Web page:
- I’ve heard more than once people describing Docker as a replacement for packaging. Along those lines, Mike English has an article on distributing command-line tools as Docker containers.
- So, it’s pretty cool that you’ll be able to run Windows-based containers (via Docker) on Windows Server 2016; here’s an article that discusses using Packer and Vagrant to try it out yourself. What really caught my eye, though, was the size of the Windows Server Docker image (9.429 GB!). I could be wrong, but isn’t a 9 GB Docker image kind of the antithesis of what we’re trying to achieve with containers? (Stefan Scherer, the author of that post, has a lot of content on Docker and Windows Server, if you’re interested.)
- Greg Schulz—who normally tends to focus on storage-related topics—has a post providing an overview of the Ubuntu 16.04 “Xenial Xerus” release.
- Guido Diepen has a brief article on a script he wrote to clone Docker data volumes. The script itself is on GitHub.
- EMC World happened recently in Las Vegas (I was at Interop, also in Las Vegas but at the other end of the Strip), and naturally there were lots of announcements. Probably the easiest thing to do is head over to Chad Sakac’s blog and catch up on the 42 new posts coming out of EMC World. (Bear in mind that Chad works for EMC, so his view will be—quite naturally and understandably—a bit skewed. That’s not a detrimental statement, just an observation.) For additional coverage, you can also check out Ed Haletky’s summary, Dave Henry’s commentary and links, or Matt Healey’s thoughts on Day 3. I’ve no doubt there’s much, much more out there, but this should get you started.
- William Lam wrapped up his multi-part series on test-driving VMware Photon Controller with a post on deploying Mesos with Photon Controller and a post on deploying Docker Swarm with Photon Controller.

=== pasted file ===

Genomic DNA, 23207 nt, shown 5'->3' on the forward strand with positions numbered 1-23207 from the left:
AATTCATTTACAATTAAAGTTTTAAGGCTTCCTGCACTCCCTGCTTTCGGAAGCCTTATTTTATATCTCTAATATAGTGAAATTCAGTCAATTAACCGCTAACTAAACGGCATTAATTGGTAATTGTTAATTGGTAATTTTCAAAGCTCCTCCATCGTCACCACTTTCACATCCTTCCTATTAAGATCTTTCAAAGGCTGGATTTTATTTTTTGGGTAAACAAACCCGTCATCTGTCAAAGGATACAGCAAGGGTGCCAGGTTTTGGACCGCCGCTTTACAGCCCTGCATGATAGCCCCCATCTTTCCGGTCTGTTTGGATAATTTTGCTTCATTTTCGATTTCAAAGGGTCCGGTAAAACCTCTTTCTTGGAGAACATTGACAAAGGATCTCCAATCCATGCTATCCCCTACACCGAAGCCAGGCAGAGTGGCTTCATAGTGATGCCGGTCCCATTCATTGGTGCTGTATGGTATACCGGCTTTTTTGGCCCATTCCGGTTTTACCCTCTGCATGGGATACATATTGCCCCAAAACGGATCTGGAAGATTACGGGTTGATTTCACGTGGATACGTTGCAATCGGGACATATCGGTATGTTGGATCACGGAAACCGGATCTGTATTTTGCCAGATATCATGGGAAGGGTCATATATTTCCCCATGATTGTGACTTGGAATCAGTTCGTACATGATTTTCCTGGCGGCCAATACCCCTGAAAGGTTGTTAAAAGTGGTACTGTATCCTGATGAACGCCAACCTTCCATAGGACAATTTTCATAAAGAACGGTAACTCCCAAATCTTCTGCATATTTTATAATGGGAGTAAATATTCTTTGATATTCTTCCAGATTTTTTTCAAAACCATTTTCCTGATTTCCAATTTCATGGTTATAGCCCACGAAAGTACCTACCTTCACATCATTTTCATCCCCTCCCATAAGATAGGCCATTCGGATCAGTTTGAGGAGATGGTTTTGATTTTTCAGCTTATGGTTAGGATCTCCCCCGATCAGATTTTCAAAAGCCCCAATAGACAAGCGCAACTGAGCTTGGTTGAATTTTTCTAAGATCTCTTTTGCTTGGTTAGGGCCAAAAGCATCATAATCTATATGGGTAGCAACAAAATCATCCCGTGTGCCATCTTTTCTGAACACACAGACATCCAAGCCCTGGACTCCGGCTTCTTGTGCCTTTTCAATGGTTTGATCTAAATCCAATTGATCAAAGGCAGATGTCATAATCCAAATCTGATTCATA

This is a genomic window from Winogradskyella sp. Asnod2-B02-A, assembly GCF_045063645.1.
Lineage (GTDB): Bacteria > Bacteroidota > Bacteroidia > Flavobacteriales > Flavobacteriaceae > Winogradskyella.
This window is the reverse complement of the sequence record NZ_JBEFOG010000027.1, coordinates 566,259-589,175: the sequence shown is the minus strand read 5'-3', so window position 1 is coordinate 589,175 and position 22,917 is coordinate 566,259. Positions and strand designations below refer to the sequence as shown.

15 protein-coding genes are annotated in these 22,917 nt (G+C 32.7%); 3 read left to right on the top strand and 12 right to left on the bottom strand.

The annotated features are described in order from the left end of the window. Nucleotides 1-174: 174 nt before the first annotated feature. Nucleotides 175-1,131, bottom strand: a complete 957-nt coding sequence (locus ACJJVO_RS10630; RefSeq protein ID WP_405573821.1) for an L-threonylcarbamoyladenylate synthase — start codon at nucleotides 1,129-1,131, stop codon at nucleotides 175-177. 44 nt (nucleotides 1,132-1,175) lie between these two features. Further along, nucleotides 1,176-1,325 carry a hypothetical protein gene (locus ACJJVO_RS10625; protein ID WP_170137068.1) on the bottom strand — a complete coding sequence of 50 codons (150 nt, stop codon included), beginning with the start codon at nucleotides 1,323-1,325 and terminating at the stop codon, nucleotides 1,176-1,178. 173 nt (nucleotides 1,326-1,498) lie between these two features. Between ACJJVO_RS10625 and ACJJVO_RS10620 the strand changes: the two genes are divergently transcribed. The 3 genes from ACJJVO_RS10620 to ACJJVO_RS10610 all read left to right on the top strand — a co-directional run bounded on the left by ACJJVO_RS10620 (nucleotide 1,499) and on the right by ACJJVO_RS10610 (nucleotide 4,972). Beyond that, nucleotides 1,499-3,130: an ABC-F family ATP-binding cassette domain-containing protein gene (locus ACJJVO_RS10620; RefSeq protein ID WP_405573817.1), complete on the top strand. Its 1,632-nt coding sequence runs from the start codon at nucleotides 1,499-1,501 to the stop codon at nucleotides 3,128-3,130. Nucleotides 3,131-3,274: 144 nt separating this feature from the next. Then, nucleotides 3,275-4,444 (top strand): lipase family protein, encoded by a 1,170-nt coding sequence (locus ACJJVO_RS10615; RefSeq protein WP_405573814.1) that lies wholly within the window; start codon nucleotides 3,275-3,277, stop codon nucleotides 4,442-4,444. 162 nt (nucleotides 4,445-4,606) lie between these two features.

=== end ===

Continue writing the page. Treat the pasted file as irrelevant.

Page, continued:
- Jon Benedict has three posts (so far) on deploying Red Hat Enterprise Virtualization (RHEV) 3.6 (part 1, part 2, and part 3).
- Alan Renouf has a post on the PowerCLI module for vRealize Operations (vR Ops) that covers the basics of using the module along with some examples. Along the same lines, Luc Dekens is announcing a PowerShell Log Insight module that takes advantage of Log Insight 3.3’s new Query API.
- Read this article by John Allspaw. If you’re guilty of using “abstracting” to mean “Not my problem,” then you’ve got a problem.
- I’ll put this in this section, though it isn’t necessarily the best fit. Jez Humble has a great article discussing the three key flaws at at the heart of Gartner’s “bimodal IT” concept; I highly recommend the article. The key takeaway (one of my Twitter followers called it the “money quote”) is that real organizations shouldn’t trade off agility for safety, and trading agility for safety is NOT what DevOps is about. I won’t repeat the entire article here; go read it. Seriously. Go. Now.
- I love idea #5 in this article on helping introverts find their niche in the office.
It’s time to wrap up now before this post gets any longer. Here’s hoping you found something useful here!Tags: AWS · Ansible · Docker · EMC · Hardware · Linux · NSX · Networking · OpenStack · Security · Storage · VMware · Virtualization · Windows Previous Post: Using Terraform to Build an etcd2 Cluster on OpenStack Next Post: Thoughts on Luminus Networks